Photograph shows the City of Brandon parade float pulled by two clydesdale horses. The parade is in honour of the diamond anniversary of Canada's Confederation. The float is decorated with wheat sheaves, the city's coat of arms, and the words "education" and "health" adorn a pergola or arbour in the centre of the float. Seven people are on the float and appear to be in costume. An Aboriginal man is dressed in full regalia, one man appears to be in academic robes, another dressed as a farmer. One woman appears to be dressed like a nurse while another may be wearing a pioneer costume.
Writing on the back of the photograph reads: Brandon City's foat in 1927, Celebrating 60 years of Confederation, The lady in white is Miss Ann Carnahan who was on the city staff for a number of years and now resides in Victoria. She is my husbands [sic.] sister.
Photograph shows the Mental Hospital parade float pulled by two clydesdale horses. The parade is in honour of the diamond anniversary of Canada's Confederation. The side of the float is decorated with Canada's coat of arms and the words "Sixty Years." In the centre of the float is a three-tiered birthday cake with a Union Jack affixed to its top. Four women are draped in toga-like gowns and each are holding provincial (small) coat of arms for New Brunswick, British Columbia, Nova Scotia, and Ontario. Two men can be seen wearing top hats and coats.
Writing on the back of the photograph reads: Mental Hospital foat in 1927.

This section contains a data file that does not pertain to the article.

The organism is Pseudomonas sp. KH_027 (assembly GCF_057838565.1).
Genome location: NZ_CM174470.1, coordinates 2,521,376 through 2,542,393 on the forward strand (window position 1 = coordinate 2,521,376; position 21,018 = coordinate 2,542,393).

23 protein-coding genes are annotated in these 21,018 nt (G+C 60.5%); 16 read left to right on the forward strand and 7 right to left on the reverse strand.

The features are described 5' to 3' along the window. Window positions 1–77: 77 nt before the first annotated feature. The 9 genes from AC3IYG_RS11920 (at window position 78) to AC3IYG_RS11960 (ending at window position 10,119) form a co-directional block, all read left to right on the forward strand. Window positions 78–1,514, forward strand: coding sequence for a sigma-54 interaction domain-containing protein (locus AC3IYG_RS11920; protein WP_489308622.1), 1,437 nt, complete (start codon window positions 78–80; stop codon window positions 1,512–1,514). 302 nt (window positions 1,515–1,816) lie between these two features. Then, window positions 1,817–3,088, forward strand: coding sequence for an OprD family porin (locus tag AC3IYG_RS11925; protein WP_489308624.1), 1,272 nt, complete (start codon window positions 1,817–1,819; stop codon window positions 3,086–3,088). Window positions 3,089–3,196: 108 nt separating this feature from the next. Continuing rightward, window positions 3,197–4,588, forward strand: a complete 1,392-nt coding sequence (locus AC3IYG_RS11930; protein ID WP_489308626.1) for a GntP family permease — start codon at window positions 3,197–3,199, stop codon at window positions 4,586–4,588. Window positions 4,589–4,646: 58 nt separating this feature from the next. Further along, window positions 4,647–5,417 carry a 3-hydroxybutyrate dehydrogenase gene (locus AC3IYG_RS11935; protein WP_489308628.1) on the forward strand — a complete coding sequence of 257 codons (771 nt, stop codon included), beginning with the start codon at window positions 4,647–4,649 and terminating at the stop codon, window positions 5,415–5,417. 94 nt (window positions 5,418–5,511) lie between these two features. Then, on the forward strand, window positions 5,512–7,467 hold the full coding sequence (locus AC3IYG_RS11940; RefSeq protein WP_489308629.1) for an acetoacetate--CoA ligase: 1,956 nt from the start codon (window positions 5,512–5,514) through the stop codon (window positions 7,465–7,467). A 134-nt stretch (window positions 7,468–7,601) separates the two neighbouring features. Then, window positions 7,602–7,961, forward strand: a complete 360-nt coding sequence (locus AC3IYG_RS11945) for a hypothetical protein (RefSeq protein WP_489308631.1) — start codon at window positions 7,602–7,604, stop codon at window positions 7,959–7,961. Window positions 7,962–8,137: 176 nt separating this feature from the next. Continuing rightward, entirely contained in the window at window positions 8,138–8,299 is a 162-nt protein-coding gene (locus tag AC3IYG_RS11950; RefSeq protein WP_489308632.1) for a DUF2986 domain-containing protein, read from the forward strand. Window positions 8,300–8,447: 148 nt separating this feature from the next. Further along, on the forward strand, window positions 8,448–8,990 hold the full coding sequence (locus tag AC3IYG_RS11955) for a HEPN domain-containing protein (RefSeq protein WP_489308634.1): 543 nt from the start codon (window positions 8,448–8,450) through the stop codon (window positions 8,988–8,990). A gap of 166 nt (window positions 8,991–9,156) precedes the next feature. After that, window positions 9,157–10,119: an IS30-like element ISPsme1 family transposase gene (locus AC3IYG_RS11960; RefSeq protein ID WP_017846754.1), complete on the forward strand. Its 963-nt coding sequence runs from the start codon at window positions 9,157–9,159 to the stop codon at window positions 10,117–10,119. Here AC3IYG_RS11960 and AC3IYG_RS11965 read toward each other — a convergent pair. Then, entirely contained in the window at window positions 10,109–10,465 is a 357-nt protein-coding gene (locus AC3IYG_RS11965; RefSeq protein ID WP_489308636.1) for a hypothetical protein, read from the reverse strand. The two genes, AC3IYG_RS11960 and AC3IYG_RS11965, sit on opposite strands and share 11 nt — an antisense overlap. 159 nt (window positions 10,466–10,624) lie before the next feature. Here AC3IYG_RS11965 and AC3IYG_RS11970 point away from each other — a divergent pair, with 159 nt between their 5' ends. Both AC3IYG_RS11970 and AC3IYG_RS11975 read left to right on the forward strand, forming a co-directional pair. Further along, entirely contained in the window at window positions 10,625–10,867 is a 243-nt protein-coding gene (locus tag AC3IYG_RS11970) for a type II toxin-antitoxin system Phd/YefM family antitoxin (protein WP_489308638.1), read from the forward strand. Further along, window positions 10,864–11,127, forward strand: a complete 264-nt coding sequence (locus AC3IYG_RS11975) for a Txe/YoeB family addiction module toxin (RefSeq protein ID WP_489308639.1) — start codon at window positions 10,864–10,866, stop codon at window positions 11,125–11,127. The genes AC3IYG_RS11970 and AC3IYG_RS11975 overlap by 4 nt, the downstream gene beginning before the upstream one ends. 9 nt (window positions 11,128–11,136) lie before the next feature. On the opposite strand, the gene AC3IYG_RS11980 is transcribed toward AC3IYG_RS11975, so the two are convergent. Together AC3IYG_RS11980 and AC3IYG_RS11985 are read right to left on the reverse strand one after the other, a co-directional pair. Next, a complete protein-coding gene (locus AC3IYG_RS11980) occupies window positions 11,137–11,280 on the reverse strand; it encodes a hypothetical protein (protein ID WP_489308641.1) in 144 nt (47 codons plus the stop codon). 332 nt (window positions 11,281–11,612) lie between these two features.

Photograph shows the Timothy Eaton Company's parade float pulled by two clydesdale horses. The parade is in honour of the diamond anniversary of Canada's Confederation. The side of the float reads: Canada's Power in the Affairs of the World. A large globe is strapped to the back of the float and the provincial coat of arms for Prince Edward Island, British Columbia, Nova Scotia, New Brunswick, Quebec, and the Dominion of Canada line the side. The Canadian Red Ensign is mounted at the front of the float.
Writing on the back of the photograph reads: T. Eaton Co. float, 1927, 60th Anniversary of, Confederation.
According to the Manitoba Historical Society, the Volunteer Monument was unveiled at Winnipeg's Old City Hall on September 28, 1886. The monument commemorated the soldiers of 90th Winnipeg Rifles (also known as the "Little Black Devils") who were killed during the 1885 North West Rebellion. In 1968, the monument was moved to the east side of Main Street, between the Centennial Concert Hall and the Manitoba Museum.
Scope and Content
Photograph shows a parade marching south along Main Street in front of the Volunteer Monument on Winnipeg's Old City Hall grounds (1886-1962). The parade was in honour of Queen Victoria's Diamond Jubilee that was held June 22, 1899. Businesses visible on the west (left) side of Main Street include: the Great Northern Railway Line, Gurney Stove & Range Co., Sherman House, The Arlington Hotel, Hurtley & Co., Central Drug Hall, Inman Optical Co. On the east side of Main Street, the Conferation Life Block is draped with bunting and a large ensign flag is flying from its tower. Specators line the streets and can be seen on roof tops and leaning from windows.
The front of the photograph reads: Jublee [sic.] Procession June 22/99 Winnipeg
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